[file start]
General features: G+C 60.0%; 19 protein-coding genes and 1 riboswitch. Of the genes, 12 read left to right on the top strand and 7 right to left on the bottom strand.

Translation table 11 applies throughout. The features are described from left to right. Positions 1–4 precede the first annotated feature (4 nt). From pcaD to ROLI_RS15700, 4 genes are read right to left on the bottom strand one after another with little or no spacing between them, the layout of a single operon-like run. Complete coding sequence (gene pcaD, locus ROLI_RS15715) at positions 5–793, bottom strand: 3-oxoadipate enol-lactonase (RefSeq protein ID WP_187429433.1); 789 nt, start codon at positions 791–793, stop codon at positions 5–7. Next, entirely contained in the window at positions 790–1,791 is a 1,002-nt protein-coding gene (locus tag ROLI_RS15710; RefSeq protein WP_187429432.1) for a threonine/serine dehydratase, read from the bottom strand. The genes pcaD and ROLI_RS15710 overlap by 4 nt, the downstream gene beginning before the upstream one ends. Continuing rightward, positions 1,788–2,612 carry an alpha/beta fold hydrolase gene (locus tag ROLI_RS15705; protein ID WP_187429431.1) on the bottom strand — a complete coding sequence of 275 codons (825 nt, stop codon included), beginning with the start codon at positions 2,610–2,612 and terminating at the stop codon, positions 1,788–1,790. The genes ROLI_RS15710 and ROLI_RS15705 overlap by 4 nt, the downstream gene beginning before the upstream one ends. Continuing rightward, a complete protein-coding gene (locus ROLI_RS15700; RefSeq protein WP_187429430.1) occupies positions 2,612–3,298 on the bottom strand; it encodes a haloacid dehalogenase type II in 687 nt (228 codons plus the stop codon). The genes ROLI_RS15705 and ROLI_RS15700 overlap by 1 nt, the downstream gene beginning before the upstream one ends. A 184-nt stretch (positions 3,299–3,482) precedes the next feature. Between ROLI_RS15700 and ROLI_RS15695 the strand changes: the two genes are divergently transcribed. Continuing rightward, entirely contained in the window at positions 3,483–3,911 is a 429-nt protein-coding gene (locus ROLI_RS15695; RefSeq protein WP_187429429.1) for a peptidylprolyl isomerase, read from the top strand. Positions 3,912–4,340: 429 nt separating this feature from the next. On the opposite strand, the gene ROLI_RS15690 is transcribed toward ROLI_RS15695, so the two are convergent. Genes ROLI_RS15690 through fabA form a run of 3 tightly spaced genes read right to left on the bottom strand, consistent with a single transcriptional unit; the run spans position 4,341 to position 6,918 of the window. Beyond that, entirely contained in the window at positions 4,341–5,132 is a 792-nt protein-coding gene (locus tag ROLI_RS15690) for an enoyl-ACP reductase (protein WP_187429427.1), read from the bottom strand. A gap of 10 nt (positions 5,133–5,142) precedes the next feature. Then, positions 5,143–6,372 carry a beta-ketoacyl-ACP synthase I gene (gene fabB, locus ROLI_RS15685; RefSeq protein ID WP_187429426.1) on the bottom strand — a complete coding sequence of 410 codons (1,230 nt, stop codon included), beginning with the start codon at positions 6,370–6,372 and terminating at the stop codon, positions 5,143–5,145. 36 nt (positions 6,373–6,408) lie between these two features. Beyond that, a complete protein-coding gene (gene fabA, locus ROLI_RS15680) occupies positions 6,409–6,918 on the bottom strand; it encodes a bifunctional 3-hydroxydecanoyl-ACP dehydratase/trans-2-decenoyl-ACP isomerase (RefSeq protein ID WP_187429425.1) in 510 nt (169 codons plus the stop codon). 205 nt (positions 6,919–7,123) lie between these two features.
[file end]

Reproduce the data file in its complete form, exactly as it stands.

General features: G+C 60.0%; 19 protein-coding genes and 1 riboswitch. Of the genes, 12 read left to right on the top strand and 7 right to left on the bottom strand.

Translation table 11 applies throughout. The features are described from left to right. Positions 1–4 precede the first annotated feature (4 nt). From pcaD to ROLI_RS15700, 4 genes are read right to left on the bottom strand one after another with little or no spacing between them, the layout of a single operon-like run. Complete coding sequence (gene pcaD, locus ROLI_RS15715) at positions 5–793, bottom strand: 3-oxoadipate enol-lactonase (RefSeq protein ID WP_187429433.1); 789 nt, start codon at positions 791–793, stop codon at positions 5–7. Next, entirely contained in the window at positions 790–1,791 is a 1,002-nt protein-coding gene (locus tag ROLI_RS15710; RefSeq protein WP_187429432.1) for a threonine/serine dehydratase, read from the bottom strand. The genes pcaD and ROLI_RS15710 overlap by 4 nt, the downstream gene beginning before the upstream one ends. Continuing rightward, positions 1,788–2,612 carry an alpha/beta fold hydrolase gene (locus tag ROLI_RS15705; protein ID WP_187429431.1) on the bottom strand — a complete coding sequence of 275 codons (825 nt, stop codon included), beginning with the start codon at positions 2,610–2,612 and terminating at the stop codon, positions 1,788–1,790. The genes ROLI_RS15710 and ROLI_RS15705 overlap by 4 nt, the downstream gene beginning before the upstream one ends. Continuing rightward, a complete protein-coding gene (locus ROLI_RS15700; RefSeq protein WP_187429430.1) occupies positions 2,612–3,298 on the bottom strand; it encodes a haloacid dehalogenase type II in 687 nt (228 codons plus the stop codon). The genes ROLI_RS15705 and ROLI_RS15700 overlap by 1 nt, the downstream gene beginning before the upstream one ends. A 184-nt stretch (positions 3,299–3,482) precedes the next feature. Between ROLI_RS15700 and ROLI_RS15695 the strand changes: the two genes are divergently transcribed. Continuing rightward, entirely contained in the window at positions 3,483–3,911 is a 429-nt protein-coding gene (locus ROLI_RS15695; RefSeq protein WP_187429429.1) for a peptidylprolyl isomerase, read from the top strand. Positions 3,912–4,340: 429 nt separating this feature from the next. On the opposite strand, the gene ROLI_RS15690 is transcribed toward ROLI_RS15695, so the two are convergent. Genes ROLI_RS15690 through fabA form a run of 3 tightly spaced genes read right to left on the bottom strand, consistent with a single transcriptional unit; the run spans position 4,341 to position 6,918 of the window. Beyond that, entirely contained in the window at positions 4,341–5,132 is a 792-nt protein-coding gene (locus tag ROLI_RS15690) for an enoyl-ACP reductase (protein WP_187429427.1), read from the bottom strand. A gap of 10 nt (positions 5,133–5,142) precedes the next feature. Then, positions 5,143–6,372 carry a beta-ketoacyl-ACP synthase I gene (gene fabB, locus ROLI_RS15685; RefSeq protein ID WP_187429426.1) on the bottom strand — a complete coding sequence of 410 codons (1,230 nt, stop codon included), beginning with the start codon at positions 6,370–6,372 and terminating at the stop codon, positions 5,143–5,145. 36 nt (positions 6,373–6,408) lie between these two features. Beyond that, a complete protein-coding gene (gene fabA, locus ROLI_RS15680) occupies positions 6,409–6,918 on the bottom strand; it encodes a bifunctional 3-hydroxydecanoyl-ACP dehydratase/trans-2-decenoyl-ACP isomerase (RefSeq protein ID WP_187429425.1) in 510 nt (169 codons plus the stop codon). 205 nt (positions 6,919–7,123) lie between these two features.